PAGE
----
16 Behind-The-Scenes MCU Truths That Bring A Sense Of Surprise
This is especially true when considering some of the events behind the scenes. The MCU has a lot going on that wasn't disclosed until much later, and once you figure out what it is, you'll want to go back and revisit the entire series. This article includes some of the most intriguing behind-the-scenes tidbits from the Marvel Cinematic Universe that will make you want to rewatch each phase! Take a peek below, and look at the 16 behind-the-scene MCU facts that bring a sense of surprise
1. Chris Evans Had Refused The Role Of Cap In 'The First Avenger' 3 Times
Source: Marvel StudioIt's difficult to picture anybody else portraying Steve Rogers now, but Chris Evans almost didn't get the job. After trying on the outfit, John Krasinski decided he wasn't the greatest "fit" for playing the character. Evans was offered the part several times, but he turned it down.
Evans, like many others, suffers from anxiety, and he was concerned about the job's influence on his life.
The position came with a six-movie agreement, which is significantly more than most film contracts require. An actor could sign on to a handful if they're lucky, but the MCU is different.
Evans expressed his fears in a Twitter video in which he discussed his lifelong problem with anxiety and described how the commitment to such a huge number of films would have been tough for him to handle. He said it would be a ten-year commitment, which frightened him, so he passed.
2. Why Tony Stark Eats Burger King
Source: Marvel StudioWhen Tony Stark returns to the United States after his adventure in Afghanistan in Iron Man, he requests a hamburger (instead of a hospital). Happy Hogan brings him a Burger King bag as he arrives for his press appearance, and he gleefully consumes the contents till the following scene.
The majority of folks undoubtedly assumed the BK bag and logo were merely product placement. However, this isn't the case. Because BK is a particular favorite of Robert Downey Jr.'s, he wanted to utilize it for the moment.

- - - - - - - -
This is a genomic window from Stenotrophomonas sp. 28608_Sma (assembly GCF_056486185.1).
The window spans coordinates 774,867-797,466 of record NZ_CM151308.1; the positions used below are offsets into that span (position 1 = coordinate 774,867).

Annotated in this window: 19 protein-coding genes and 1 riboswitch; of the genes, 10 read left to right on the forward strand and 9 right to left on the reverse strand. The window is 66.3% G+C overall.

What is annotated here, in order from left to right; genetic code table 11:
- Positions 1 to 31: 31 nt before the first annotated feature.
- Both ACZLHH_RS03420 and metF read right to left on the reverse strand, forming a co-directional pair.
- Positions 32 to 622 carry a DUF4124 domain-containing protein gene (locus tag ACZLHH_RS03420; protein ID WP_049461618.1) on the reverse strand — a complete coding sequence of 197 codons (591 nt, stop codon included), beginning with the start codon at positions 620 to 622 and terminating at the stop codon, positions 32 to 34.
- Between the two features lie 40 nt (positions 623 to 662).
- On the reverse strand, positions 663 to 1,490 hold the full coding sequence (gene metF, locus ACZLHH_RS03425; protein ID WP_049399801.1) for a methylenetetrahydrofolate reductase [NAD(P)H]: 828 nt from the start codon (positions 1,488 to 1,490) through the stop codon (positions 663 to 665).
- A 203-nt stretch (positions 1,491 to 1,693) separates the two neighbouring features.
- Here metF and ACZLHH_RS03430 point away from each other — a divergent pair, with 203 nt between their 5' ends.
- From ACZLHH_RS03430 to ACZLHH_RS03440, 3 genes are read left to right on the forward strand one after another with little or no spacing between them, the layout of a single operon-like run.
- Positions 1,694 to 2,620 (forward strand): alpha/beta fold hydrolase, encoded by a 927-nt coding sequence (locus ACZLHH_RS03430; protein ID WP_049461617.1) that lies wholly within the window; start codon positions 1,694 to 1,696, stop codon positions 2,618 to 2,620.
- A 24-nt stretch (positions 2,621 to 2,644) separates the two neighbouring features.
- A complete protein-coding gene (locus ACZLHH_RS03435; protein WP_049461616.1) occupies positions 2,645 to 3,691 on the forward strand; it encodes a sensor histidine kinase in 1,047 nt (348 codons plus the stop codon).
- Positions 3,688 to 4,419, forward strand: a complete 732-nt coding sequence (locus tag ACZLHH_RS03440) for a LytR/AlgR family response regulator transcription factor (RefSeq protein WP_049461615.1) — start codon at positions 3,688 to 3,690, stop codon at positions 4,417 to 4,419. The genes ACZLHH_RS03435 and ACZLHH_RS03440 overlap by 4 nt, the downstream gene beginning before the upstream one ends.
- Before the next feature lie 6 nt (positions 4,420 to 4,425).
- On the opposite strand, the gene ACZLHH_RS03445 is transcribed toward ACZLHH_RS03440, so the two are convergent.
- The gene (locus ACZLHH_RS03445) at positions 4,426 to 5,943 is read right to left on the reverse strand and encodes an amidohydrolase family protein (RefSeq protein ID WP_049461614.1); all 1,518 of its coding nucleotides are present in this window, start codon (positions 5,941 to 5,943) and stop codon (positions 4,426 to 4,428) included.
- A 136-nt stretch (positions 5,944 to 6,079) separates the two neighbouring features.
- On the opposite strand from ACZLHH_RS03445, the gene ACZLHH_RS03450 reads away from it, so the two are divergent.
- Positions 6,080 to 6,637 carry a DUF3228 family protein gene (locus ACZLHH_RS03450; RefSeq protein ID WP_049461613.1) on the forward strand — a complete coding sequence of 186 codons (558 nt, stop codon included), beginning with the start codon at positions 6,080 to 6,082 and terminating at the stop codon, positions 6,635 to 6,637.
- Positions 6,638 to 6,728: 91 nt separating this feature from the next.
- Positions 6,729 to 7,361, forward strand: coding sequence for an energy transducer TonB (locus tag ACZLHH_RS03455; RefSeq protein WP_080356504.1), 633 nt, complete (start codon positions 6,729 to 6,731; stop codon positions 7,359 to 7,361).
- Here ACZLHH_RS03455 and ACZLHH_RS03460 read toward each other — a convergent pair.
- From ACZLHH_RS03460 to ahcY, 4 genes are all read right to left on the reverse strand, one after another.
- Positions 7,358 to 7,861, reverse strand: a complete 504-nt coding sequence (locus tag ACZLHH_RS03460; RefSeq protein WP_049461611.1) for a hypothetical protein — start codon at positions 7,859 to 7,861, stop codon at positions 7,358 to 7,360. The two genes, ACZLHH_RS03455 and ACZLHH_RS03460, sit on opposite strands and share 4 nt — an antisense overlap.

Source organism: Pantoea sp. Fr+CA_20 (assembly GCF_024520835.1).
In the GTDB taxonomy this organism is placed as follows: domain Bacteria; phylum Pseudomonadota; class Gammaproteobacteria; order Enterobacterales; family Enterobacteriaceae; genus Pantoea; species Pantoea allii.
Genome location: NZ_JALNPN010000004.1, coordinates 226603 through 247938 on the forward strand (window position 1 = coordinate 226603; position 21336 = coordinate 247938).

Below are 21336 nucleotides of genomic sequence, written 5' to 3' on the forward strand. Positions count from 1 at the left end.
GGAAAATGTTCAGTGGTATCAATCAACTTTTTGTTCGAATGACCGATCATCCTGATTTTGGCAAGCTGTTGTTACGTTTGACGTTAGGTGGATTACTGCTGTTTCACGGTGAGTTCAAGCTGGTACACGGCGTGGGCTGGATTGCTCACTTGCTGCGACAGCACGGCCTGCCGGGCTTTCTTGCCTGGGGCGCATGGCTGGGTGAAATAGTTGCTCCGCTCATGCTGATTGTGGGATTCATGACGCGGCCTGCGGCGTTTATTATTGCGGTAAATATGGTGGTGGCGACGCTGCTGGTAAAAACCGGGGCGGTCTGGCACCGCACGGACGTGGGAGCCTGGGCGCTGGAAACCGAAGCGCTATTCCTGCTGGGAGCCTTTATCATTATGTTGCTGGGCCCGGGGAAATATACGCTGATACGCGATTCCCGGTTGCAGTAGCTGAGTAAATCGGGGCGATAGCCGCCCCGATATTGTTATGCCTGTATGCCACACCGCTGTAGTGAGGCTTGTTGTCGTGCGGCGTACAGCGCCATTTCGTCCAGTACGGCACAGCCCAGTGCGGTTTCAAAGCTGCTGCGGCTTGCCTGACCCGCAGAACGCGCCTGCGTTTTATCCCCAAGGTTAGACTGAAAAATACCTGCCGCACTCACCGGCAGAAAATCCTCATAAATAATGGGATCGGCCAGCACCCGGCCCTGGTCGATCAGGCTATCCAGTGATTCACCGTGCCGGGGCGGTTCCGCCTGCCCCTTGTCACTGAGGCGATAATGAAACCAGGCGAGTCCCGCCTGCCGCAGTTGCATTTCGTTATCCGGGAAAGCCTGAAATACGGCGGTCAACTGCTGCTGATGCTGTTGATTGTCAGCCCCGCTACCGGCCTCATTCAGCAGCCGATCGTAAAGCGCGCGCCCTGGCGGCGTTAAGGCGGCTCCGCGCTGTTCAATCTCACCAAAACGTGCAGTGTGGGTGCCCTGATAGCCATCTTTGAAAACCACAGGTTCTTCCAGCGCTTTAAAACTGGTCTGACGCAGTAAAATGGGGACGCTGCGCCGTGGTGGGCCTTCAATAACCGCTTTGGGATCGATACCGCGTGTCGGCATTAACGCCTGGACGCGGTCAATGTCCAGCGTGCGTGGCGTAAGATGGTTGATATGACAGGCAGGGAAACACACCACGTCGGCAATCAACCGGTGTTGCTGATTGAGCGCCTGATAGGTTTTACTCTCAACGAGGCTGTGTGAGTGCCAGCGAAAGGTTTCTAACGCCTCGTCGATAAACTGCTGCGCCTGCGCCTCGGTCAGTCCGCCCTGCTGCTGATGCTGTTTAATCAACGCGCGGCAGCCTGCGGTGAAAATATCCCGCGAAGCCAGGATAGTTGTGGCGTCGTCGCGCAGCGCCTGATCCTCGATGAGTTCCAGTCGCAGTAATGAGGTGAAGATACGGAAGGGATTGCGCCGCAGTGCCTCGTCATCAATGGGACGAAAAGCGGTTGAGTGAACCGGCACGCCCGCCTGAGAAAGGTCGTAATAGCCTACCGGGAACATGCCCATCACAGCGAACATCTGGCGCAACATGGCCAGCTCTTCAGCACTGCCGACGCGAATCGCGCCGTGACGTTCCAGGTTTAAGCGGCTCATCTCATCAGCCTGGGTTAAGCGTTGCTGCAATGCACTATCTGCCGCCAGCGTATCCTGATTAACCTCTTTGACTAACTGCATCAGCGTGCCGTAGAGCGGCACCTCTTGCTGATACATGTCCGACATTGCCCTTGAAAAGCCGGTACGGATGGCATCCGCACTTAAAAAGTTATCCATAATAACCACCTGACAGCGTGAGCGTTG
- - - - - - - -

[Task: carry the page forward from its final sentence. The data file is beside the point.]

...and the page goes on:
Downey told the New York Daily News that he was once driving a car full of "tons of f*cking dope" when he decided to stop for a burger. He had an insight as he approached BK. As he told the New York Daily News, "I ordered a burger that was so horrible.
I drank that plus a large Coke, and I was afraid something terrible would happen." Downey called it a "moment of clarity" when he threw all of his drugs into the water and chose to become sober. In Iron Man, eating a BK "American cheeseburger" was his method of saying "thank you" to the restaurant that saved his life.
3. Laurence Fishburne's Son Plays The Younger Version
Source: Marvel StudioHank Pym storms into a conference room in the first Ant-Man film, enraged at S.H.I.E.L.D.'s attempts to find the secret of Pym Particles. Michael Douglas seems to be 30-40 years younger than he is when he first arrives.
The MCU has used cutting-edge digital de-aging methods to show older actors in flashback scenes in its films. Although it's nothing new for the Marvel Cinematic Universe, one aspect of Ant-Man and the Wasp was handled differently.
4. It Is The Product Of CGI
Source: Marvel StudioYou'd be excused for thinking this was done using computer graphics, but it wasn't. Although this was the first time this talent was demonstrated on TV, getting Tom Holland's arm hair to rise in such a way was a realistic feat. Nobody had a plasma globe or anything on hand to create the illusion; instead, someone was blowing off-camera into the actor's ear. Sometimes the simplest answers are the most effective. The Russo brothers, Joe and Anthony, described how they pulled it off:
Joe Russo: We get asked this all the time. How did we get the hair on Tom Holland's arm to stand up?